Although only 56% of independent workers are actively saving for retirement, they are just as likely as traditional workers to feel they are financially prepared for retirement, a T. Rowe Price survey found.
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Many do not know if their adviser is technically a broker/dealer or an adviser, Personal Capital learned in a survey.
Account values fell sharply from the previous quarter and were 6.3% lower than the previous year, according to Charles Schwab’s SDBA Indicators Report.
Employees must contribute 2% of their salaries to the retirement plan, which then allows them to direct up to 4% of their employer match to pay down their student debt.
Among those who make ongoing contributions, 53% were approached by a financial services company or professional to set it up.
They also believe that pensions do a better job than 401(k)s in terms of ensuring retirement security.
However, they expect their adviser to be technologically savvy.
They may be grappling with debt for decades to come, according to Nationwide Advisory Solutions.
Respondents to BlackRock’s 2019 Global Investor Pulse survey cited other financial concerns and intimidation about investing as reasons for not saving for the long term.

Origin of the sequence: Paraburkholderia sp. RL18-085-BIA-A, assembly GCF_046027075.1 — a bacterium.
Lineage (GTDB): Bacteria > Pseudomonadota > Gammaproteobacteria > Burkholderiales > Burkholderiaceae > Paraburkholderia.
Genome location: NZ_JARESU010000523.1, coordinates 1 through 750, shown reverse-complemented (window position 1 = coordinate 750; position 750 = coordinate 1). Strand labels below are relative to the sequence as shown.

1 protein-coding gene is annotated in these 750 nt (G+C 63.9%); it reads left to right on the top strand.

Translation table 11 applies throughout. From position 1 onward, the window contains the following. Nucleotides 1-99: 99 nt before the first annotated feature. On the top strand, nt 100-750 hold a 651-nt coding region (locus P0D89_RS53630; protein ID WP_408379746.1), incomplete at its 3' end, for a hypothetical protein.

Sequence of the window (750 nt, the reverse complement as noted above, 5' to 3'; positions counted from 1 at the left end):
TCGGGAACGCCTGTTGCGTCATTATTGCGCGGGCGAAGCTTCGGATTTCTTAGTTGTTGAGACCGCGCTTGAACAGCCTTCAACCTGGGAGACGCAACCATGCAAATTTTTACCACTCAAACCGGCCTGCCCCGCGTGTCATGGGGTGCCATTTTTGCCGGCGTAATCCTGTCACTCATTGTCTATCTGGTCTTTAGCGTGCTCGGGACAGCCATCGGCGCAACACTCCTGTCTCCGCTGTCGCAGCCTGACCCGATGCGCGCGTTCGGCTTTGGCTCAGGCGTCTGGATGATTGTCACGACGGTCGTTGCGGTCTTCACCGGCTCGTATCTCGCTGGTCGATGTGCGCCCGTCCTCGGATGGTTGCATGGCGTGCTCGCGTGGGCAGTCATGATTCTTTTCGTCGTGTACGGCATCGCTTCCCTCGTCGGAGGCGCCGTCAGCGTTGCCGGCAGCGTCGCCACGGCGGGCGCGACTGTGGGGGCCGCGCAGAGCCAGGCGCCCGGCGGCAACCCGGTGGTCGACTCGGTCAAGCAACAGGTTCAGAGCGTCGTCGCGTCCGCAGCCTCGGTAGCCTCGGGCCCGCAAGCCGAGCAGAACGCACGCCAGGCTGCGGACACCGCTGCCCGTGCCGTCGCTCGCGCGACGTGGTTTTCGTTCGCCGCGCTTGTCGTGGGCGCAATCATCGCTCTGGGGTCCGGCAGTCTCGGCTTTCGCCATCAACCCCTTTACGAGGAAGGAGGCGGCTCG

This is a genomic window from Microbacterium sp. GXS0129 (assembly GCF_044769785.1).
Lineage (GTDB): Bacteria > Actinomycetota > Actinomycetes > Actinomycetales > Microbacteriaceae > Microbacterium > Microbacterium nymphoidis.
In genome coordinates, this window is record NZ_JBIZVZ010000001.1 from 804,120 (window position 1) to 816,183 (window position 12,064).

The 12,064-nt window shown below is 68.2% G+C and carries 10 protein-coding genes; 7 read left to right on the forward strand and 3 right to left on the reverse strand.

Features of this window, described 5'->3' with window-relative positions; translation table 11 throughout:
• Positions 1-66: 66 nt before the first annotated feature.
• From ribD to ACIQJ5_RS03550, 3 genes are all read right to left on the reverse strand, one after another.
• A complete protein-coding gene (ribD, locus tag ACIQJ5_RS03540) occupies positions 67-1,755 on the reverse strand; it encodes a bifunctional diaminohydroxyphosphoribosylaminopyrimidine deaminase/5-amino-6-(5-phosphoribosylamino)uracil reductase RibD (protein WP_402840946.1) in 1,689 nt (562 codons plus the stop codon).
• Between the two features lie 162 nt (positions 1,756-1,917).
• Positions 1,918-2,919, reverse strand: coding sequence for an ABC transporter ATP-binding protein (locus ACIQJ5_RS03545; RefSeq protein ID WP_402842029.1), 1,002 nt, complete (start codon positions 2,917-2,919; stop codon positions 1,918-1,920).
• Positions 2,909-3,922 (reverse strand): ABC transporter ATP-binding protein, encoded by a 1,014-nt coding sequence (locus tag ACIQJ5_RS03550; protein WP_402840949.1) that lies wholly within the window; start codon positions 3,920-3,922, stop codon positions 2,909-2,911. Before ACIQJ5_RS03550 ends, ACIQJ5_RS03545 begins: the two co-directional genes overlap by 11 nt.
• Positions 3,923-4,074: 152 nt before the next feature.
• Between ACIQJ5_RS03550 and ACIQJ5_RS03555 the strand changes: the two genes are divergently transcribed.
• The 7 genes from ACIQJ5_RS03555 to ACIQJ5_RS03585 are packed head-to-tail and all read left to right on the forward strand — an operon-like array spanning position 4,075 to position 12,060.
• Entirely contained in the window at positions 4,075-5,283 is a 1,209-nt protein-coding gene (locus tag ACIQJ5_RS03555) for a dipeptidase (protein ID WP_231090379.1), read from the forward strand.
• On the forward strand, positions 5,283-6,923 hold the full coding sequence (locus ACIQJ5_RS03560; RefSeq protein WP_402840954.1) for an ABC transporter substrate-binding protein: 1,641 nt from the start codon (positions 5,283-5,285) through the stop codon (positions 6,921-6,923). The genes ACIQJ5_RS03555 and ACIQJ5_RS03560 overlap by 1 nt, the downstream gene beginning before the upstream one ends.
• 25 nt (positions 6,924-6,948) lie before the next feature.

Fifty-two percent of late Boomers say college debt is a major impediment to meeting their financial goals, while 38% of early Millennials and 32% of later Millennials say the same.
With participants not panicking in Q4 2018 and the longer term trends resulting from automatic plan features, Fidelity Investments finds an overall improvement in average participant savings and account balances.
Studies from Empower Institute found many commonly used industry terms don’t make sense to their intended audience, and employees perceive retirement plan communications as wordy and long, complex and confusing, generic, overwhelming and wasteful.
The term “glide path” resonated with only 4% of participants surveyed by Invesco, despite being the most common term used by advisers, providers and plan sponsors when talking about target-date funds; survey data shows numerous other areas where industry jargon holds back participant understanding.